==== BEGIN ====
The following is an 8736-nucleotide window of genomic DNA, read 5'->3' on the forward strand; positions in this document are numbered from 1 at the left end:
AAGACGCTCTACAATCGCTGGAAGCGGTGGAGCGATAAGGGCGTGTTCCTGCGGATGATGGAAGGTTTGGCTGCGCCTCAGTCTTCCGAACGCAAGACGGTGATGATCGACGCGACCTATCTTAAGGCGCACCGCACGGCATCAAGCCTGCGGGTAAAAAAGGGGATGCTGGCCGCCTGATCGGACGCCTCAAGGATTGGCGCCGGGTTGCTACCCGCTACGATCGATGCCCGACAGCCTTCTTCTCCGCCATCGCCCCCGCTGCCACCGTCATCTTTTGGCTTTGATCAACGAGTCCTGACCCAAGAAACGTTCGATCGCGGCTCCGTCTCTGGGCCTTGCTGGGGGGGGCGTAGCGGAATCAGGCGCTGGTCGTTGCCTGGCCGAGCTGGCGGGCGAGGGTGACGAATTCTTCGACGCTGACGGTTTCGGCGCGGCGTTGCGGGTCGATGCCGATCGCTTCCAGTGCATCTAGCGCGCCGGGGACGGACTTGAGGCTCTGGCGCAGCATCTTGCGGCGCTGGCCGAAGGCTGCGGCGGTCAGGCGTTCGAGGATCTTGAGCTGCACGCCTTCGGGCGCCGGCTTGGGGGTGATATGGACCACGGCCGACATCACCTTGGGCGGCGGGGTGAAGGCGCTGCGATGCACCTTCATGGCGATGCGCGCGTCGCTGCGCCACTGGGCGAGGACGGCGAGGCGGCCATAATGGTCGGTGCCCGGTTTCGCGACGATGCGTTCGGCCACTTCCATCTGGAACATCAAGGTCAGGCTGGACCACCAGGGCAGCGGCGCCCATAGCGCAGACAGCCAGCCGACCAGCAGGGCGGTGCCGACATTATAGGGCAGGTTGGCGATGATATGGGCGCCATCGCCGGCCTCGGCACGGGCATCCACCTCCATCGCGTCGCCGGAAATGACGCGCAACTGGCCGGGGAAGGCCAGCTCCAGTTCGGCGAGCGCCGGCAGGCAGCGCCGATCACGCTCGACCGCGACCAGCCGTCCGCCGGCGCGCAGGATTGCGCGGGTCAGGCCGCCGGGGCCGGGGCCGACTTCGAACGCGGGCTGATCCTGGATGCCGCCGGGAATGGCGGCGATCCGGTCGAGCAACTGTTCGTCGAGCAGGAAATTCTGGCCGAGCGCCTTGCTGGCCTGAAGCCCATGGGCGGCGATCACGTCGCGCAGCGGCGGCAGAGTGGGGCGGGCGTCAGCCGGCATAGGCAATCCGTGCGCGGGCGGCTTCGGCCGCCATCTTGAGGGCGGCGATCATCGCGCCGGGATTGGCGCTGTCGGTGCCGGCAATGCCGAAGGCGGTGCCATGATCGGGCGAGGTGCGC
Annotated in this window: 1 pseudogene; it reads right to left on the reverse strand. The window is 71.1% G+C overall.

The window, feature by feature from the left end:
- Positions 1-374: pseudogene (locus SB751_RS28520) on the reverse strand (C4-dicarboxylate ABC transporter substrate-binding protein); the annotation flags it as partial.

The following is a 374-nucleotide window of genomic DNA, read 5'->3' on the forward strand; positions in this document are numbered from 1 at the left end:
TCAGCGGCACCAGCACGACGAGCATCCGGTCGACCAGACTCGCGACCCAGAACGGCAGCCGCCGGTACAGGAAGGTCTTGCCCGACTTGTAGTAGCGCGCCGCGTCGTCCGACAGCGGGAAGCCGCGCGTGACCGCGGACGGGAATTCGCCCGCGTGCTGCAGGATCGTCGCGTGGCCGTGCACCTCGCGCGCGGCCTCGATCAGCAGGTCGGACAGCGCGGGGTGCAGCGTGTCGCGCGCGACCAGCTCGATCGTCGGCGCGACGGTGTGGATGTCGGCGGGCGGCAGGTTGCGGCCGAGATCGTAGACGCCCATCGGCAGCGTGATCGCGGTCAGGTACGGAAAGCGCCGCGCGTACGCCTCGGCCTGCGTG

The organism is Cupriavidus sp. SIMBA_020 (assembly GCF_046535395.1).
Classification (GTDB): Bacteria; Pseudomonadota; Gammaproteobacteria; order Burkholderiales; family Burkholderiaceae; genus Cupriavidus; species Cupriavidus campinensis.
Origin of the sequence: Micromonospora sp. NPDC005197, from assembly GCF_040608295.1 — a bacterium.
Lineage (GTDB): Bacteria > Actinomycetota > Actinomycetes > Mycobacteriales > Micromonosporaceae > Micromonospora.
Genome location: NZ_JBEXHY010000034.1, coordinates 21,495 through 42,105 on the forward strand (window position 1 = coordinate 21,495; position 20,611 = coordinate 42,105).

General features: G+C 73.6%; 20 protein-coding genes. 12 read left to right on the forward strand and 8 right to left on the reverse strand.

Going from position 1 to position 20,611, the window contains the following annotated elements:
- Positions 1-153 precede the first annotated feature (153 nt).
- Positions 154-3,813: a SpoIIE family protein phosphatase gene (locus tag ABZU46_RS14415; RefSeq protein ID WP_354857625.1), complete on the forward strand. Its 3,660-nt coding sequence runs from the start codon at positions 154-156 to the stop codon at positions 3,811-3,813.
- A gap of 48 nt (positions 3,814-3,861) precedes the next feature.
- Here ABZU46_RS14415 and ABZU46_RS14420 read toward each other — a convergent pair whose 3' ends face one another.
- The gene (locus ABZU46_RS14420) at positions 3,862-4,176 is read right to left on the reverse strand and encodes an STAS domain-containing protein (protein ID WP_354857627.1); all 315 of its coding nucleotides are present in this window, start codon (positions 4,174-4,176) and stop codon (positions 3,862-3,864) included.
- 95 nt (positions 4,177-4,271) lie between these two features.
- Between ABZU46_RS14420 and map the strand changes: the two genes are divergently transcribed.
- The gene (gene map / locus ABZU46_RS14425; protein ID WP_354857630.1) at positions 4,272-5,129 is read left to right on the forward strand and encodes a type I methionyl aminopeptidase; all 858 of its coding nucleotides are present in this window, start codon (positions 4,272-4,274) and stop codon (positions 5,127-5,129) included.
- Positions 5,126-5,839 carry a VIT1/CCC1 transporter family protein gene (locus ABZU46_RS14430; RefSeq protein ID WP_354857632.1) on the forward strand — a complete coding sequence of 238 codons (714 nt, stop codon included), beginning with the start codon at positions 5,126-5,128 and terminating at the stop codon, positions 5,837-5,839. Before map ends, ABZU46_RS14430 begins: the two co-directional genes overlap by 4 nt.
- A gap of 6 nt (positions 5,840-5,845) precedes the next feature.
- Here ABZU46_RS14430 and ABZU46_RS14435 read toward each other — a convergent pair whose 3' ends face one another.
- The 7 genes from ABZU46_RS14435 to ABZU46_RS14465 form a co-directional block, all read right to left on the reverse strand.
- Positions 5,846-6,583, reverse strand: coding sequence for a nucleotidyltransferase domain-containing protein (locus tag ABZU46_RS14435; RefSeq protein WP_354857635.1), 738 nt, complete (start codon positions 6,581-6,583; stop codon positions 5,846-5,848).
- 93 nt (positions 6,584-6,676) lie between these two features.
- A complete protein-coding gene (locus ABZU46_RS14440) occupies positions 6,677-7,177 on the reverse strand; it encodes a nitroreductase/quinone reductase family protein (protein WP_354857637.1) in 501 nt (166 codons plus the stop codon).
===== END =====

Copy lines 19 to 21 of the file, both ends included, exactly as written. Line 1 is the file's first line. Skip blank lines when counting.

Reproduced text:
- The gene (locus ABZU46_RS14420) at positions 3,862-4,176 is read right to left on the reverse strand and encodes an STAS domain-containing protein (protein ID WP_354857627.1); all 315 of its coding nucleotides are present in this window, start codon (positions 4,174-4,176) and stop codon (positions 3,862-3,864) included.
- 95 nt (positions 4,177-4,271) lie between these two features.
- Between ABZU46_RS14420 and map the strand changes: the two genes are divergently transcribed.